Tìm Kiếm

17 tháng 8, 2015

Homily for The XX Sunday in Ordinary Time—B (Aug 16, 2015)

Food for Eternal Life
My dear bothers and sister,
Without a doubt, a basic necessity of natural life is food. Our world today seems to be concerned only with the things of the flesh especially physical food. We know that we are composites of spiritual and material elements and so desire both, but hardly do we look for those spiritual elements that sustain life and make it worth living. The physical food we consume is only to keep the flesh going and we do our best to consume enough of that but what efforts have we made to sustain the life of our souls?
For this reason, wisdom in the first reading (Proverbs 9:1-6) invites us to “come and eat bread and drink wine”. This invitation is not to satisfy a physical need but to take care of a spiritual need. It is not a physical food but a spiritual food though it comes in physical form. This invitation is an invitation to the Holy Sacrifice of the mass, and the bread we are invited to eat is the body of Christ and the wine is the blood of Christ, all contained in the Holy Eucharist, the food for eternal life. It is also for this reason that it is said “happy are those who are invited to the banquet of the Lord”.

Truly, the body of Christ is real food for our souls and his blood is real drink. Whoever eats his flesh and drinks his blood lives in Christ and Christ lives in him. The Church teaches us that Jesus Christ alone can satisfy our hunger. We cannot have life unless we eat his body and drink his blood. He alone is the food that corresponds to our deepest hunger. The Eucharist is the final guarantee of God’s unending concern for the whole man and the whole human family in all our needs, both earthly and heavenly. In the Gospel of today, Jesus reminds us that “I tell you most solemnly, if you do not eat the flesh of the Son of Man and drink his blood, you will not have life in you. Anyone who does eat my flesh and drink my blood has eternal life, and I shall raise him up on the last day”. This is the New Testament, the word of life, but the Jews receive Jesus’ words as harmful and rise up in anger. Today, how do we respond to this divine invitation to come and eat of the bread that came down from heaven? How can we eat Christ? What does the Holy Mass mean to us?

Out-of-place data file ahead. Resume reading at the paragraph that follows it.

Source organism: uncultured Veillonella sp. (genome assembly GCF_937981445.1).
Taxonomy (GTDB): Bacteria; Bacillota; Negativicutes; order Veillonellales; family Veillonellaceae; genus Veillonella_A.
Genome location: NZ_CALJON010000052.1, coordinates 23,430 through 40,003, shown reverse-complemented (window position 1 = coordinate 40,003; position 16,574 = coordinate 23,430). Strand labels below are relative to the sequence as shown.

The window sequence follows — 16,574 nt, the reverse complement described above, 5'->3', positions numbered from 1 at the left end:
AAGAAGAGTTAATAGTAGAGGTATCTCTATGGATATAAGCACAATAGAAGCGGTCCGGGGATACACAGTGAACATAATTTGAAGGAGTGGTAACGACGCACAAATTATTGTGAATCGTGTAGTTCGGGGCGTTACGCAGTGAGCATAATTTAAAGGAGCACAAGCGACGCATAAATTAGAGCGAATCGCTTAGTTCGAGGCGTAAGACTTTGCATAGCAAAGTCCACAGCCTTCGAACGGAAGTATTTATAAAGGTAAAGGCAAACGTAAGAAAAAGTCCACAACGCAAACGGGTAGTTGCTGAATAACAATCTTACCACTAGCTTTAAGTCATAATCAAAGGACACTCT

We need to recognize that the Holy mass is a sacrifice of thanksgiving and as the second reading of today (Eph. 5:15-20) exhorts us, we have to be filled with the Spirit, sing the words and tunes of psalms and hymns when we are together, so that always and everywhere we are giving thanks to God who is our father in the name of our Lord Jesus Christ. But there is more, the Holy Mass is an opportunity for us to meet and encounter our God; a chance for us to worship our Father and Creator; a opportunity to be filled by the Holy Spirit. Our God, the blessed Trinity, is fully present in the Holy Mass.
Let us live in the state of grace, to receive the Body and Blood of the Lord every time celebrating the Holy Mass. Do not forget that, when we come to handle the bread and wine on the Lord's Table we make our request in confidence because we have been told that we should ask for this food of eternal life. We receive the gracious gifts in faith, looking to eternal life, remembering that Jesus said to men in flesh that his life would be shared with them in the material stuff of life in this world, which is God's special provision for us earthly believers as we travel on our journey of faith towards the Kingdom of God. Amen.

Fr. Joseph Pham Quoc Van, O.P.